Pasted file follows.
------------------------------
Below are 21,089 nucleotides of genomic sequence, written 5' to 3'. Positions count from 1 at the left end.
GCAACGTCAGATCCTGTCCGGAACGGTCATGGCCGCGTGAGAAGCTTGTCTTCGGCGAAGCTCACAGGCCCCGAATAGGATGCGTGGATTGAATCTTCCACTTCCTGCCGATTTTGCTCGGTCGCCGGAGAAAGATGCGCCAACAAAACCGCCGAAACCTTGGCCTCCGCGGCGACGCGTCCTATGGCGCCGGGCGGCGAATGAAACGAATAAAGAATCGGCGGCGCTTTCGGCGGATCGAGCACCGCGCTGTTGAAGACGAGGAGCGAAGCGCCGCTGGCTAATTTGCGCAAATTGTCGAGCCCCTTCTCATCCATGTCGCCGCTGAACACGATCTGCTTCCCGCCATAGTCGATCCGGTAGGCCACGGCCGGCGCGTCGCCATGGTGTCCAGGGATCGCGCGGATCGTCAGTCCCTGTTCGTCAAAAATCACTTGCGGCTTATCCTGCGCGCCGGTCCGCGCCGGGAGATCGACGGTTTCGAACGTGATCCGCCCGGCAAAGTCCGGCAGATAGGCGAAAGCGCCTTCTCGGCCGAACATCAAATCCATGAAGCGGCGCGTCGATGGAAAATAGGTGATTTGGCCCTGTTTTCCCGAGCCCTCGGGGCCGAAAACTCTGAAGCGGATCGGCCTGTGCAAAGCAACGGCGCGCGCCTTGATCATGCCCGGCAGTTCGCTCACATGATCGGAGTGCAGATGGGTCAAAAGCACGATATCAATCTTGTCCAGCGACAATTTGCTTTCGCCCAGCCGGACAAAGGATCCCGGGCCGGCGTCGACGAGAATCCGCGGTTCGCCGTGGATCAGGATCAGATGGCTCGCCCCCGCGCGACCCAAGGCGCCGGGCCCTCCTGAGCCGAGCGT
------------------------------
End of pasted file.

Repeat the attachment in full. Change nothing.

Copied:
Below are 21,089 nucleotides of genomic sequence, written 5' to 3'. Positions count from 1 at the left end.
GCAACGTCAGATCCTGTCCGGAACGGTCATGGCCGCGTGAGAAGCTTGTCTTCGGCGAAGCTCACAGGCCCCGAATAGGATGCGTGGATTGAATCTTCCACTTCCTGCCGATTTTGCTCGGTCGCCGGAGAAAGATGCGCCAACAAAACCGCCGAAACCTTGGCCTCCGCGGCGACGCGTCCTATGGCGCCGGGCGGCGAATGAAACGAATAAAGAATCGGCGGCGCTTTCGGCGGATCGAGCACCGCGCTGTTGAAGACGAGGAGCGAAGCGCCGCTGGCTAATTTGCGCAAATTGTCGAGCCCCTTCTCATCCATGTCGCCGCTGAACACGATCTGCTTCCCGCCATAGTCGATCCGGTAGGCCACGGCCGGCGCGTCGCCATGGTGTCCAGGGATCGCGCGGATCGTCAGTCCCTGTTCGTCAAAAATCACTTGCGGCTTATCCTGCGCGCCGGTCCGCGCCGGGAGATCGACGGTTTCGAACGTGATCCGCCCGGCAAAGTCCGGCAGATAGGCGAAAGCGCCTTCTCGGCCGAACATCAAATCCATGAAGCGGCGCGTCGATGGAAAATAGGTGATTTGGCCCTGTTTTCCCGAGCCCTCGGGGCCGAAAACTCTGAAGCGGATCGGCCTGTGCAAAGCAACGGCGCGCGCCTTGATCATGCCCGGCAGTTCGCTCACATGATCGGAGTGCAGATGGGTCAAAAGCACGATATCAATCTTGTCCAGCGACAATTTGCTTTCGCCCAGCCGGACAAAGGATCCCGGGCCGGCGTCGACGAGAATCCGCGGTTCGCCGTGGATCAGGATCAGATGGCTCGCCCCCGCGCGACCCAAGGCGCCGGGCCCTCCTGAGCCGAGCGT